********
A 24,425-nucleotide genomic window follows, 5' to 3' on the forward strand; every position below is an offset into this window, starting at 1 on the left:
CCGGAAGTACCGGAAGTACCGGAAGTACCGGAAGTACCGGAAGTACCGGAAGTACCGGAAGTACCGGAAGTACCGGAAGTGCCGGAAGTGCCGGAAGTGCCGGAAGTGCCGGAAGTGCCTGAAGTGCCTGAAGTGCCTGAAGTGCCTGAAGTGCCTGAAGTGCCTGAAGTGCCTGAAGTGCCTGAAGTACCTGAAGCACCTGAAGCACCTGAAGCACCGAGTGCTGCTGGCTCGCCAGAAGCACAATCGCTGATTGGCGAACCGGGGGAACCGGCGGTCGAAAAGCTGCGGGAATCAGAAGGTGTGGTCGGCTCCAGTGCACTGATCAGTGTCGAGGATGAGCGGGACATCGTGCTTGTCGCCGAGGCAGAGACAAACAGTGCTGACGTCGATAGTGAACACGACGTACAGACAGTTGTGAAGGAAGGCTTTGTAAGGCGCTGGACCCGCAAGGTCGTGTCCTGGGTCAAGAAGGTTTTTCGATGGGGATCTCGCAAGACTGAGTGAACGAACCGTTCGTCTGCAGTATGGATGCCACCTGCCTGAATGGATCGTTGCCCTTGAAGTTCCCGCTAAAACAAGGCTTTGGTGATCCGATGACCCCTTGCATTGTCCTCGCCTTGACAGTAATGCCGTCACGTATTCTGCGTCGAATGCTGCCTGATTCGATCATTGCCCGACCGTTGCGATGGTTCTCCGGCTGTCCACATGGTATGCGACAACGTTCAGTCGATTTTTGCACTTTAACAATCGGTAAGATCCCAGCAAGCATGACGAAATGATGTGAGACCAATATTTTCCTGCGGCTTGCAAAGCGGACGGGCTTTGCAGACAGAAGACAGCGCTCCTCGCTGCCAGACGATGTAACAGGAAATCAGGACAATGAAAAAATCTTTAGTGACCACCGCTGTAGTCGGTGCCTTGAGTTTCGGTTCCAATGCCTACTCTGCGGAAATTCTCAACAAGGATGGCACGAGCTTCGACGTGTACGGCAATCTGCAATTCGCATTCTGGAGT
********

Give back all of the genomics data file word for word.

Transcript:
A 24,425-nucleotide genomic window follows, 5' to 3' on the forward strand; every position below is an offset into this window, starting at 1 on the left:
CCGGAAGTACCGGAAGTACCGGAAGTACCGGAAGTACCGGAAGTACCGGAAGTACCGGAAGTACCGGAAGTACCGGAAGTGCCGGAAGTGCCGGAAGTGCCGGAAGTGCCGGAAGTGCCTGAAGTGCCTGAAGTGCCTGAAGTGCCTGAAGTGCCTGAAGTGCCTGAAGTGCCTGAAGTGCCTGAAGTACCTGAAGCACCTGAAGCACCTGAAGCACCGAGTGCTGCTGGCTCGCCAGAAGCACAATCGCTGATTGGCGAACCGGGGGAACCGGCGGTCGAAAAGCTGCGGGAATCAGAAGGTGTGGTCGGCTCCAGTGCACTGATCAGTGTCGAGGATGAGCGGGACATCGTGCTTGTCGCCGAGGCAGAGACAAACAGTGCTGACGTCGATAGTGAACACGACGTACAGACAGTTGTGAAGGAAGGCTTTGTAAGGCGCTGGACCCGCAAGGTCGTGTCCTGGGTCAAGAAGGTTTTTCGATGGGGATCTCGCAAGACTGAGTGAACGAACCGTTCGTCTGCAGTATGGATGCCACCTGCCTGAATGGATCGTTGCCCTTGAAGTTCCCGCTAAAACAAGGCTTTGGTGATCCGATGACCCCTTGCATTGTCCTCGCCTTGACAGTAATGCCGTCACGTATTCTGCGTCGAATGCTGCCTGATTCGATCATTGCCCGACCGTTGCGATGGTTCTCCGGCTGTCCACATGGTATGCGACAACGTTCAGTCGATTTTTGCACTTTAACAATCGGTAAGATCCCAGCAAGCATGACGAAATGATGTGAGACCAATATTTTCCTGCGGCTTGCAAAGCGGACGGGCTTTGCAGACAGAAGACAGCGCTCCTCGCTGCCAGACGATGTAACAGGAAATCAGGACAATGAAAAAATCTTTAGTGACCACCGCTGTAGTCGGTGCCTTGAGTTTCGGTTCCAATGCCTACTCTGCGGAAATTCTCAACAAGGATGGCACGAGCTTCGACGTGTACGGCAATCTGCAATTCGCATTCTGGAGT